College is a costly investment. For the 2104-2015 academic year, the College Board determined that a "moderate" college budget for an in-state public college averaged $23,410. A moderate budget at a private college averaged $46,272. These are just averages. How expensive are the most expensive colleges in America?
In this article, I’ll give you a list of the 37 most expensive colleges in the United States. I’ll explain why they’re so expensive and why you may able to attend one of them regardless of your financial situation.
Why Are These Colleges So Expensive?
All of the schools on this list are private institutions. These colleges are not subsidized by the government, but many of their students are on federal and state aid.
Also, most of these schools are considered elite, selective institutions. Because they're trying to offer the same or better amenities as large public institutions without the government support and much smaller student bodies, the cost per student is significantly higher. Many of the schools on this list are small liberal arts colleges.
You may notice that some elite private schools didn't make the cut, but they're not too far behind. Duke was at #44, Yale was at #61, and Harvard was at #78. Possible reasons that these schools are somewhat less expensive is because of larger student bodies and substantially larger endowments.
There are many possible reasons for the rising costs of all colleges, but there are few definitive answers.
About This List
Most of the colleges that made the list are in the greater Los Angeles area or in the Northeast. Some notable exceptions are the University of Chicago, Northwestern, Oberlin, and Tulane. All of the schools are selective private colleges.
Also, the difference in price between 1 and 37 is not that substantial relative to total cost. The most expensive college on the list, Sarah Lawrence, costs $65,480 annually and the 37th, Bates, costs $60,720.
The 37 Most Expensive Colleges in the United States
The total cost listed is the sum of tuition, room and board, and required fees. Required fees are mandated for all students and do not cover optional fees like student health insurance fees or orientation fees for incoming students.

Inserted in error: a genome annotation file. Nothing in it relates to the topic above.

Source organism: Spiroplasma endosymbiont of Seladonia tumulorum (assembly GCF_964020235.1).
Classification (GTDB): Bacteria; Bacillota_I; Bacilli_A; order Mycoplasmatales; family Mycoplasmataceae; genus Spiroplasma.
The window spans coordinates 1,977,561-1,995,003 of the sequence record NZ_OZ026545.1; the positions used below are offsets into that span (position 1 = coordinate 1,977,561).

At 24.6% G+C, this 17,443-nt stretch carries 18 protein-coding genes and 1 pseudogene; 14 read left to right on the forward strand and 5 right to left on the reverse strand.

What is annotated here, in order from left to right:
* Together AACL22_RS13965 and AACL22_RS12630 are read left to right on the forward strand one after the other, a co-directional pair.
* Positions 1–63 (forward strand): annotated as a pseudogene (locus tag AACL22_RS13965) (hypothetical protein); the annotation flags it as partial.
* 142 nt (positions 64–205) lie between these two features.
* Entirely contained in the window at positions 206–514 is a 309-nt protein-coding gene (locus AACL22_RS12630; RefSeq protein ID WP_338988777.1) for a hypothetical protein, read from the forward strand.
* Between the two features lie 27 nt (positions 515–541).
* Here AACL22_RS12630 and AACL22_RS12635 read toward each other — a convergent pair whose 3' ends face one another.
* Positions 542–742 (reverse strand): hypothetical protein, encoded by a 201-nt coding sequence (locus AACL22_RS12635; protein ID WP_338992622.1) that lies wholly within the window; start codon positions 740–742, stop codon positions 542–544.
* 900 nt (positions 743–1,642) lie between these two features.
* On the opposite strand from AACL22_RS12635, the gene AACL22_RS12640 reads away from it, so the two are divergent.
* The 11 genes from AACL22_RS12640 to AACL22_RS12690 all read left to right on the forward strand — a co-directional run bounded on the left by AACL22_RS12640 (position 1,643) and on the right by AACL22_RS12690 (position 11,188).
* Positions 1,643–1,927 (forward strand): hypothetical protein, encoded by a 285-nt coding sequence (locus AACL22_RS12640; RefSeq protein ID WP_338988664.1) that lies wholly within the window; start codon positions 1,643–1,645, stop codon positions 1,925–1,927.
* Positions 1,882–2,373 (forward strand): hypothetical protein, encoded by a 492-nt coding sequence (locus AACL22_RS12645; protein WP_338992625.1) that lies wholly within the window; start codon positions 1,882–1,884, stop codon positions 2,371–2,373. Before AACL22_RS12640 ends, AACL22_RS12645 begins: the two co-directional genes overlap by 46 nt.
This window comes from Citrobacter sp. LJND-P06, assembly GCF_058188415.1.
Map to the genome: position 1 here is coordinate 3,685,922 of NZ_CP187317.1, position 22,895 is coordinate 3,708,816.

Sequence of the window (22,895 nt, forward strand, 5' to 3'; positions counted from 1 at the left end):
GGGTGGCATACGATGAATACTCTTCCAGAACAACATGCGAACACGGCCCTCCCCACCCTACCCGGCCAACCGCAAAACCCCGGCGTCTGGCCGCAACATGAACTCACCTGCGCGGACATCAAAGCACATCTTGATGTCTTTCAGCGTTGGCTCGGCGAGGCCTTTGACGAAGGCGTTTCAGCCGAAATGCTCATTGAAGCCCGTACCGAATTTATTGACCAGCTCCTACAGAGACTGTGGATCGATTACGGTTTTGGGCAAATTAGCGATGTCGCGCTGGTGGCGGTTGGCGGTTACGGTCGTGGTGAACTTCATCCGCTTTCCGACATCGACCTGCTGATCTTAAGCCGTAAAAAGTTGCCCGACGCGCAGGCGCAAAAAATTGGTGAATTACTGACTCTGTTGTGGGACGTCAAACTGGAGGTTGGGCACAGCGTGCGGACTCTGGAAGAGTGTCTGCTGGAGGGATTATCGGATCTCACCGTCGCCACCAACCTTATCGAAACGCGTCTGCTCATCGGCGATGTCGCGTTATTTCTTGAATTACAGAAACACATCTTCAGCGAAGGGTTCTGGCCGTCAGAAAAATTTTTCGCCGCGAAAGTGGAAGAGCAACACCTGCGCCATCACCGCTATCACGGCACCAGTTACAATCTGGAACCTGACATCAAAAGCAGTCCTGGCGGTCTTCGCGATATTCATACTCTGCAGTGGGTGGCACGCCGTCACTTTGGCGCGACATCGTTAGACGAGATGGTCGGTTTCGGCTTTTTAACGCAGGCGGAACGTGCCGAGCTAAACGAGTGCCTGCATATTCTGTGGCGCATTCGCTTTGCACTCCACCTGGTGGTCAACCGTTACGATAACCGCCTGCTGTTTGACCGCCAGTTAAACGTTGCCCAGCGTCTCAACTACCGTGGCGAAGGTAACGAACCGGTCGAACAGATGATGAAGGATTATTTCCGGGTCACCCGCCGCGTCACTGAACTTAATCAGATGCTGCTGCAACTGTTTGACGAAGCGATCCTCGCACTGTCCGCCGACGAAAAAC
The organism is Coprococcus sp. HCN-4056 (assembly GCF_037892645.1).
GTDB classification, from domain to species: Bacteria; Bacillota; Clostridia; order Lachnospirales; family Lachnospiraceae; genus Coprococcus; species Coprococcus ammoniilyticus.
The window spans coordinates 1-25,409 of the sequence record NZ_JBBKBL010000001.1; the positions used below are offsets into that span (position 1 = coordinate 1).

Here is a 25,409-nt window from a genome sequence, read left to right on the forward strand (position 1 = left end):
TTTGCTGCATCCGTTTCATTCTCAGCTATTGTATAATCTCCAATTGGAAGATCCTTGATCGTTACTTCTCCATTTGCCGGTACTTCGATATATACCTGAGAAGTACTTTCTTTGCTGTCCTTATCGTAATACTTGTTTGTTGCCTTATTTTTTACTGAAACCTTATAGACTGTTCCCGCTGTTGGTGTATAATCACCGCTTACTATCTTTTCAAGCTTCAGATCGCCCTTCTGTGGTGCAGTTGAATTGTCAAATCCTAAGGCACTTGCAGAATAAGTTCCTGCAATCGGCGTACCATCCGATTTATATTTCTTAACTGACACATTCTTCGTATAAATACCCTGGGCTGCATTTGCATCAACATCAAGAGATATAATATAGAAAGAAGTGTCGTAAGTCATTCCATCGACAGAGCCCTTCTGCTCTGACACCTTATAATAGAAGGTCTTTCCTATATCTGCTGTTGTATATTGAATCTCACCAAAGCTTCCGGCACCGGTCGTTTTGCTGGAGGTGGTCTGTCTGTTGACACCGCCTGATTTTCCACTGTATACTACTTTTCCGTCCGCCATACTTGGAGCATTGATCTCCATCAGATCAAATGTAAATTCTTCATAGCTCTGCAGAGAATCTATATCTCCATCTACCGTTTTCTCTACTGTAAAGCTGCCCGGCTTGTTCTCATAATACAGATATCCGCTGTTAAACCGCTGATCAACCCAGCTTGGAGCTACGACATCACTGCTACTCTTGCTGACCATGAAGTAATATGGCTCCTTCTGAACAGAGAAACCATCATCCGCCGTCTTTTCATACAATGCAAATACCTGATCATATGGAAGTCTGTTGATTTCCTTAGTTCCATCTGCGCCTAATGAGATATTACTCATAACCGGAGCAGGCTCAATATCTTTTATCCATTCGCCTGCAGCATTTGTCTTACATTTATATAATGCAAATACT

The costs for books and supplies, transportation costs, or personal expenses were not included, even though many colleges include these in their costs. Also, these totals costs are from the 2014-2015 school year.
#1: Sarah Lawrence College (Yonkers, NY)
#2: Harvey Mudd College (Claremont, CA)
#3: New York University (New York, NY)
#4: Columbia University (New York, NY)
#5: University of Chicago (Chicago, IL)
#6: Claremont McKenna College (Claremont, CA)
#7: Fordham University-Lincoln Center (New York, NY)
#8: Bard College (New York, NY)
#9: Dartmouth College (Hanover, NH)
#10: Scripps College (Claremont, CA)
#11: Oberlin College (Oberlin, OH)
#12: Trinity College (Hartford, CT)
#13: Pitzer College (Claremont, CA)
#14: Bard College at Simon’s Rock (Great Barrington, MA)
#15: Northwestern University (Evanston, IL)
#16: University of Southern California (Los Angeles, CA)
#17: Haverford College (Haverford, PA)
#18: Rensselaer Polytechnic Institute (Troy, NY)
#19: Fordham University-Rose Hill (Bronx, NY)
#20: Drexel University (Philadelphia, PA)
#21: Johns Hopkins University (Baltimore, MD)
#22: Tufts University (Medford, MA)
#23: Amherst College (Amherst, MA)
#24: Wesleyan University (Middletown, CT)
#25: Carnegie Mellon University (Pittsburgh, PA)
#26: Vassar College (Poughkeepsie, NY)
#27: University of Pennsylvania (Philadelphia, PA)
#28: Williams College (Williamstown, MA)
#29: Occidental College (Los Angeles, CA)
#30: Cornell University (Ithaca, NY)
#31: Connecticut College (New London, CT)
#32: Tulane University (New Orleans, LA)
#33: Eugene Lang College-The New School (New York, NY)
#34: Franklin & Marshall College (Lancaster, PA)
#35: Georgetown University (Washington, DC)
#36: Brandeis University (Waltham, MA)
#37: Bates College (Lewiston, ME)
Many of These Schools Are Still Accessible
These prices are just the listed sticker prices. At most of these institutions, the vast majority of students are paying significantly less because of financial aid and scholarships. Many of these schools have very generous financial aid programs. Typically, they'll try to meet the demonstrated financial need of each individual student.
At Columbia, #4 on the list, 49.7% of full-time undergraduates receive need-based aid and the average need-based scholarship or grant award is $42,238. This cuts the average cost of attendance down to around $20,000.
In fact, many of the schools on the list will meet 100% of your demonstrated financial need.
Other than costs, read about the differences between public and private colleges.
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Justin has extensive experience teaching SAT prep and guiding high school students through the college admissions and selection process. He is firmly committed to improving equity in education and helping students to reach their educational goals. Justin received an athletic scholarship for gymnastics at Stanford University and graduated with a BA in American Studies.